Initiation is a central point in protein synthesis. In prokaryotes, three protein initiation factors participate in assembly of the 70S initiation complex at the correct start codon. All three initiation factors are essential for cell viability, but the precise function for one, IF1, remains unclear. This proposal takes a combined structural and biochemical approach to understanding the role of IF1 in initiation. IF1 has been shown to bind within the A site of the 30S subunit, In the preliminary data, the binding site for IF1 has been localized to the end of a long helix, called the penultimate helix. A model oligonucleotide that corresponds to this helix mimics the ribosomal binding site for IF1 and forms a 1:1 complex suitable for NMR.
In specific aim 1, the three-dimensional structure of the IF1 -RNA oligonucleotide complex will be determined by NMR spectroscopy. Biophysical methods, such as titration calorimetry and NMR, will be used to probe the physical origins of specific RNA recognition by IF1.
In specific aim 2, the functional effects of IF1 binding to 30S subunits will be probed by measuring tRNA affinities and specificities for the ribosomal P-site using a gel mobility shift assay. Also, IF1 will be fluorescently labeled for binding affinity measurements for 30S and 70S ribosomes. A fluorescent label will also be incorporated into the penultimate helix by mutation to include a BIV Tat peptide binding site, which will bind fluorescent BIV Tat peptide. This will allow ribosomal conformational changes to be monitored.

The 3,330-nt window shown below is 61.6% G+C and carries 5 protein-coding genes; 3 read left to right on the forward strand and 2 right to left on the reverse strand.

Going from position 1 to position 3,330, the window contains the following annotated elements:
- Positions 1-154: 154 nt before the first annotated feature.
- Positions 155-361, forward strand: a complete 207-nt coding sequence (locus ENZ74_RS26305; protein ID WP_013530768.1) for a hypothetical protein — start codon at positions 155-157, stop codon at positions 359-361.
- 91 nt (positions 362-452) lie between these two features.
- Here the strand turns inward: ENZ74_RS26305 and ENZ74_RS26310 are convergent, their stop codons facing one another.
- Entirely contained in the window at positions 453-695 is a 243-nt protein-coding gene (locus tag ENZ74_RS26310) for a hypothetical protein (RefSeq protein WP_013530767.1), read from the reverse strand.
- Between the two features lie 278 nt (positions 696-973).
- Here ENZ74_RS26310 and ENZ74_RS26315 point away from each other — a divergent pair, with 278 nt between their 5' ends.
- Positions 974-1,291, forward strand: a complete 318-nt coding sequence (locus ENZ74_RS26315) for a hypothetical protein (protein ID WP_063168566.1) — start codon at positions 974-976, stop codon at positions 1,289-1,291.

In specific aim 3, the effects on IF1 binding to 30S subunits of antibiotics that disrupt A-site function will be determined. This has important implications for the mechanism of action of these drugs, and for the discovery of novel therapeutic compounds. In the final specific aim (4), the structural and functional homolog of IF1 in eukaryotic organisms will be revealed. The IF1 homolog, which is either eIF2alpha, eIF1A or eIF5A, should bind as well to the eukaryotic 40S subunit A site. Once the homolog is identified, structure determination on protein alone and on the RNA-initiation factor complex will be performed. These studies should reveal how a protein initiation factor specifically recognizes its RNA target, how ribosomal structure is changed by factor binding, and the implications of this binding for ribosome function and the ultimate expression and regulation of genetic information.

National Institute of Health (NIH)
National Institute of General Medical Sciences (NIGMS)
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Molecular and Cellular Biophysics Study Section (BBCA)
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Rhoades, Marcus M
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Stanford University
Schools of Medicine
United States
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